Tech giant reveals new methods of interacting with devices.
Google made two major wearable technology announcements at its annual I/O conference, but it wasn’t a new watch, or activity tracker, or the rumored next version of Google Glass. It wasn’t a device at all. Rather, it was a pair of deep research projects that have the potential to radically change our perceptions of “wearable technology.”
The first, Project Jacquard, has created conductive thread that can be seamlessly woven into textiles – apparel, furniture and more. “For textile designers or fashion designers or furniture designers, it is interesting because it’s something you are very familiar with. It’s just textile,” says Shiho Fukuhara, textile development and partnership lead for Project Jacquard, in a video released by Google. Fukuhara says it behaves and weaves just like normal yarn, which can either be invisibly integrated into textiles or noticeably raised for users to interact with. “That’s up to the designers to choose,” Fukuhara says. “That’s up to their creativity.”
At Google’s I/O conference in late May, the company had a demo of the technology, which used fabric as a touchscreen input. Attendees could move their fingers over a threaded grid, where a display showed how software was reading their movements in real time – tapping, swipes, pressure and much more.
The technology has robust possibilities. The most obvious example is that clothing can interact with smartphones, perhaps to answer phone calls, acknowledge notifications and much more. Fabrics would also be able to interface with countless other smart devices that now populate homes, cars, offices and more. Google announced it is partnering with Levi’s on the project. “In our hyper-digital world, people constantly struggle to be physically present in their environment, while maintaining a digital connection,” says Paul Dillinger, Levi’s head of global product innovation. “The work that Google and Levi’s are embarking upon with Project Jacquard delivers an entirely new value to consumers.”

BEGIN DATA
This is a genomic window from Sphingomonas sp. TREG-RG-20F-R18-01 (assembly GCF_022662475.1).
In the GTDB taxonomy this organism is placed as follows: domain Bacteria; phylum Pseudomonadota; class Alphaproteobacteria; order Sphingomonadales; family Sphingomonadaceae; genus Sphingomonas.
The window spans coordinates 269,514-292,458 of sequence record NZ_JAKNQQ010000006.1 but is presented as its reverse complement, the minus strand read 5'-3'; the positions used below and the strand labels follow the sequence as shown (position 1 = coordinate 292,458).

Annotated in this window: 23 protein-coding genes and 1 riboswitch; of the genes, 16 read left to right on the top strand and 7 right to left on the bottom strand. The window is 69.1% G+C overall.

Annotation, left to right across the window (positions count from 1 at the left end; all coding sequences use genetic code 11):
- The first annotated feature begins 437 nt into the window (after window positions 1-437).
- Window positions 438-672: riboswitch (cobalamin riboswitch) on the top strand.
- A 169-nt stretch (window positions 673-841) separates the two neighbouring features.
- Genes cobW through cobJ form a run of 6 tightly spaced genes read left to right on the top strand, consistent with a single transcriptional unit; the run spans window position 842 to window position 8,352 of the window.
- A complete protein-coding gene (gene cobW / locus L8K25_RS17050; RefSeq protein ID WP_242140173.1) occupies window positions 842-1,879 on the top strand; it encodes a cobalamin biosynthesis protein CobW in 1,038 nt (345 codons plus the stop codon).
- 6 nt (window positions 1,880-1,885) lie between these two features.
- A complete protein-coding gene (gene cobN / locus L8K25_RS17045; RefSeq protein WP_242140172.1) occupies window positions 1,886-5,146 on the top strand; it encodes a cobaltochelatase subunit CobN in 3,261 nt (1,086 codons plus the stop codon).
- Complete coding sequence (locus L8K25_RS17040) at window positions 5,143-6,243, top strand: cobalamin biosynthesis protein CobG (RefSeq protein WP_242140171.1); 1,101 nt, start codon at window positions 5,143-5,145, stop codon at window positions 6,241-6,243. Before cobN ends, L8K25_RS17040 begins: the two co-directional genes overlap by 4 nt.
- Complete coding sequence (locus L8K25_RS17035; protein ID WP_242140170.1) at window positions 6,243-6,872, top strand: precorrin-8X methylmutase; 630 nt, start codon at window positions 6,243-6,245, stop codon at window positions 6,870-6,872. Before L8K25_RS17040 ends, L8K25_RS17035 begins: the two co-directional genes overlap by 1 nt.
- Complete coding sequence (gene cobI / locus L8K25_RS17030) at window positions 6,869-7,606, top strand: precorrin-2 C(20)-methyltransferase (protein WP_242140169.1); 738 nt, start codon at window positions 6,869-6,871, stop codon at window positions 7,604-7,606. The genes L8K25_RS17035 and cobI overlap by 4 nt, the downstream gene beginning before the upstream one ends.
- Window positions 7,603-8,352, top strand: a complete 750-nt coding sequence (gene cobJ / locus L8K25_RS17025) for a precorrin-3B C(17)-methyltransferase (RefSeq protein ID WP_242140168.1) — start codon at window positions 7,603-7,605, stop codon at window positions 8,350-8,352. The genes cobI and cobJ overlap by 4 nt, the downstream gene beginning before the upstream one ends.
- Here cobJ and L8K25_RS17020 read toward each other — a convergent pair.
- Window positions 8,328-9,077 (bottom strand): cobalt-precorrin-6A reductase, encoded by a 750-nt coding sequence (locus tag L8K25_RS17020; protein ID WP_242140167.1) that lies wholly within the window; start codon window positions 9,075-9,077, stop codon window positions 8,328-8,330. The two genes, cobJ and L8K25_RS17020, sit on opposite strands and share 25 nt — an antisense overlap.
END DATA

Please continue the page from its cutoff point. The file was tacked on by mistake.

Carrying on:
The second announcement, Project Soli, introduces sensors that, through radar, detect hand movements which can control smart phones and other devices. “Radar has been used for many different things – to track cars, big objects, satellites and planes,” says Ivan Poupyrev, technical program lead for Google’s Advanced Technology and Projects division, which oversees both projects. “We’re using it to track micro motions, twitches of human hands, and use that to interact with wearables and other computing devices.”
Google’s Project Jacquard (https://youtu.be/qObSFfdfe7I) has created conductive thread that can be woven into textiles to control smart devices.
Project Soli (youtu.be/0QNiZfSsPc0) uses radar to detect hand movements, which could then be used to control smartphones, watches and more.
A video released by Google demonstrates how hand movements could potentially interact with devices. Tapping the index finger to the thumb can simulate pressing a button, or rubbing the two fingers together could increase or decrease a slider. At an I/O conference presentation, Poupyrev demonstrated the technology in action by changing the time setting on his watch simply by rubbing his index finger and thumb together.
In the video, Poupyrev adds that the radar can work through materials and can be embedded in objects. “And what is most exciting about it is you can shrink the entire radar and put it in a tiny chip,” he says. “That’s what makes this approach so promising. It’s extremely reliable. There is nothing to break.”
If successful, the motion controls could have far-reaching possibilities, replacing technology inputs like touchscreens, mice, keyboards and more. At the very least, it addresses the issue of input for very small wearable devices, such as smartwatches.
C.J. Mittica is the editor of Wearables. Contact him at firstname.lastname@example.org and follow him on Twitter at @CJ_Wearables.